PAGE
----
Other departments also condemned the book burning, but John Lester, vice president for strategic communications and marketing, told Buzzfeed that Georgia Southern was not planning to discipline students who participated in the book burning.
"While it's within the students' First Amendment rights, book burning does not align with Georgia Southern's values nor does it encourage the civil discourse and debate of ideas," Lester told Buzzfeed.
Richard Moberly, interim executive vice chancellor at UNL, tweeted his support of Capó Crucet on Thursday night.
"I am proud to be on the same faculty as (Capó Crucet) — I appreciate her important work, as well as her courage," Moberly wrote. "UNL is lucky to have such a talented writer and amazing role model, especially for our 1st gen students."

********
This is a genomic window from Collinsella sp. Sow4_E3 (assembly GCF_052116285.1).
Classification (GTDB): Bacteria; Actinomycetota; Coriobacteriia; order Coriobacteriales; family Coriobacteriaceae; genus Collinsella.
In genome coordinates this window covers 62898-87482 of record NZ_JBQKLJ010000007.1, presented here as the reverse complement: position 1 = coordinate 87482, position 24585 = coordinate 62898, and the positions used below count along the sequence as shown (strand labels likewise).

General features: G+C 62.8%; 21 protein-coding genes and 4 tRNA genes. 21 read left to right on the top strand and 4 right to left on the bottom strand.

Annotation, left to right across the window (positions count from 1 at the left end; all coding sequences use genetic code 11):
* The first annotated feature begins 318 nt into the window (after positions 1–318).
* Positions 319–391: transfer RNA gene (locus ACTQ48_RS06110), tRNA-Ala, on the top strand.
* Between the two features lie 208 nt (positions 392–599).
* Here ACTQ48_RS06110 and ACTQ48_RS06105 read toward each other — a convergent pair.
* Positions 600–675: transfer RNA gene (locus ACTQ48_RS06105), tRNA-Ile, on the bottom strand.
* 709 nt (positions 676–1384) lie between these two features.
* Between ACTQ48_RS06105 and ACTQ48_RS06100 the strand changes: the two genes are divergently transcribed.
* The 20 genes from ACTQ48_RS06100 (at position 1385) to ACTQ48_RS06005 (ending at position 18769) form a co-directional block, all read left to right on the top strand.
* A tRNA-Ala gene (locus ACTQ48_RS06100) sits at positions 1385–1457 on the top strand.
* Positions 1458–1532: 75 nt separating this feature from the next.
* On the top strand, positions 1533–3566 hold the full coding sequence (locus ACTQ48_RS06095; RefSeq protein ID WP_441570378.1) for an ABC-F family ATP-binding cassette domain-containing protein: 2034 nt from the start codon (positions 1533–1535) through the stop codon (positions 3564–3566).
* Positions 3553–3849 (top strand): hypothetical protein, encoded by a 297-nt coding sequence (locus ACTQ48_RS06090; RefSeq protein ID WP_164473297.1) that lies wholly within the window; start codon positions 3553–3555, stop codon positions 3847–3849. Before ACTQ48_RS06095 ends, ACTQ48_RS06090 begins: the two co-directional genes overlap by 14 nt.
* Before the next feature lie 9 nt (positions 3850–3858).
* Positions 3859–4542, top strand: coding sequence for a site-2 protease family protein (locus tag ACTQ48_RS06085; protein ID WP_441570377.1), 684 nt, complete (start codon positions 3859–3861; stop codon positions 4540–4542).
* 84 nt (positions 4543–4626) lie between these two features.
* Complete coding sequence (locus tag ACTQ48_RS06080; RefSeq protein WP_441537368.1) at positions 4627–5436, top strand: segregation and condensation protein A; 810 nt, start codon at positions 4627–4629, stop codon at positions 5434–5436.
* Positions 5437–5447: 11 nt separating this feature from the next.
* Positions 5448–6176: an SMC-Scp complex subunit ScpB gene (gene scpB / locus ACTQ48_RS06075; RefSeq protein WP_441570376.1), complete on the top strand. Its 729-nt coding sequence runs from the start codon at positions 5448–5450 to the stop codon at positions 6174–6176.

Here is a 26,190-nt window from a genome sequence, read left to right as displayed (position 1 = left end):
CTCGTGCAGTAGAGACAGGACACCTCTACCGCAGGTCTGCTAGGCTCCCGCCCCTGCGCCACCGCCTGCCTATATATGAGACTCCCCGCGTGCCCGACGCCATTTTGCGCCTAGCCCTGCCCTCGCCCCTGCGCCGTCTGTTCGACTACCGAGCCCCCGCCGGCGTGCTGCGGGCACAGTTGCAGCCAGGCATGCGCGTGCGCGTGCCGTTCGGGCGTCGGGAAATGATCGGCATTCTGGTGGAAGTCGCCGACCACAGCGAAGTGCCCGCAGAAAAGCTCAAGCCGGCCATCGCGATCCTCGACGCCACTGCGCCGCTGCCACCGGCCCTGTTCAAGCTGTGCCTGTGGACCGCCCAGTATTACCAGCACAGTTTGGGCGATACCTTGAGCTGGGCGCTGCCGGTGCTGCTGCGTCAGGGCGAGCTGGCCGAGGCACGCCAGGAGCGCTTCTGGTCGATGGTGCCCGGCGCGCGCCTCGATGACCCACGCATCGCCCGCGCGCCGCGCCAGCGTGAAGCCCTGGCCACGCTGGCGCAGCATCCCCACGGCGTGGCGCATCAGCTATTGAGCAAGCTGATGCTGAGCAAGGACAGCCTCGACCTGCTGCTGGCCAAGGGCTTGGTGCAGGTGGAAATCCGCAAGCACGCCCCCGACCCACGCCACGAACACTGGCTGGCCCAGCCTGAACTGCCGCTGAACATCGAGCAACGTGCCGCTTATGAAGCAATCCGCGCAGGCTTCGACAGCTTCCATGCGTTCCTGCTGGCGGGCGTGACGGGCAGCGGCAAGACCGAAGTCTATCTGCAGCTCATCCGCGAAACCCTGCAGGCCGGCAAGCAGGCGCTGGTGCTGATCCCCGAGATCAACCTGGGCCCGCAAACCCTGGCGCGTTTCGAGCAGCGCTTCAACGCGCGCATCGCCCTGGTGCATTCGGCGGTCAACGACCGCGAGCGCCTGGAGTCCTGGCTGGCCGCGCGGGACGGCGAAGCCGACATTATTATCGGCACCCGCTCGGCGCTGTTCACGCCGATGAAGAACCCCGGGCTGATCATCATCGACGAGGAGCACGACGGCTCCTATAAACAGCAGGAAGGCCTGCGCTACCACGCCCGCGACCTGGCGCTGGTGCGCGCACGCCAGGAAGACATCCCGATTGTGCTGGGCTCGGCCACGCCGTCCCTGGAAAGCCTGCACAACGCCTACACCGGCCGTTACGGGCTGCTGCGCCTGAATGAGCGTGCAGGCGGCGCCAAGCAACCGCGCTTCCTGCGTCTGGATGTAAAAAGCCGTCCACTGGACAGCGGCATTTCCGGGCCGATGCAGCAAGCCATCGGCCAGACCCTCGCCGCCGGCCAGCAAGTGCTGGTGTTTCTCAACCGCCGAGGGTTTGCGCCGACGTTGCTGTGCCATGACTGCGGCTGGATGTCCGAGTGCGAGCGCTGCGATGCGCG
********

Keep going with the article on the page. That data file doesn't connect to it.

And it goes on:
And in a statement, UNL Chancellor Ronnie Green called Capó Crucet "a highly acclaimed author and scholar," adding her novel invites discussion of the role race plays in society.
Green echoed the statement put forward by Georgia Southern's administration, saying that while book burning is protected speech, it doesn't help foster civil discourse and the exchange of ideas.
"It's unfortunate that an opportunity for an open, engaged discussion devolved into an incident like this," Green said.
In her statement, Capó Crucet said many Georgia Southern students told her how they felt their own stories were reflected in the novel, which she based partially on her own experiences.
Capó Crucet said she wrote the book "as an act of love and an attempt at deeper understanding" and said she hopes Georgia Southern can act to support the students who may feel unsafe after the book burning.
"To think of those students watching as a group of their peers burned that story — effectively erasing them on the campus they are expected to think of as a safe space — feels devastating," she said.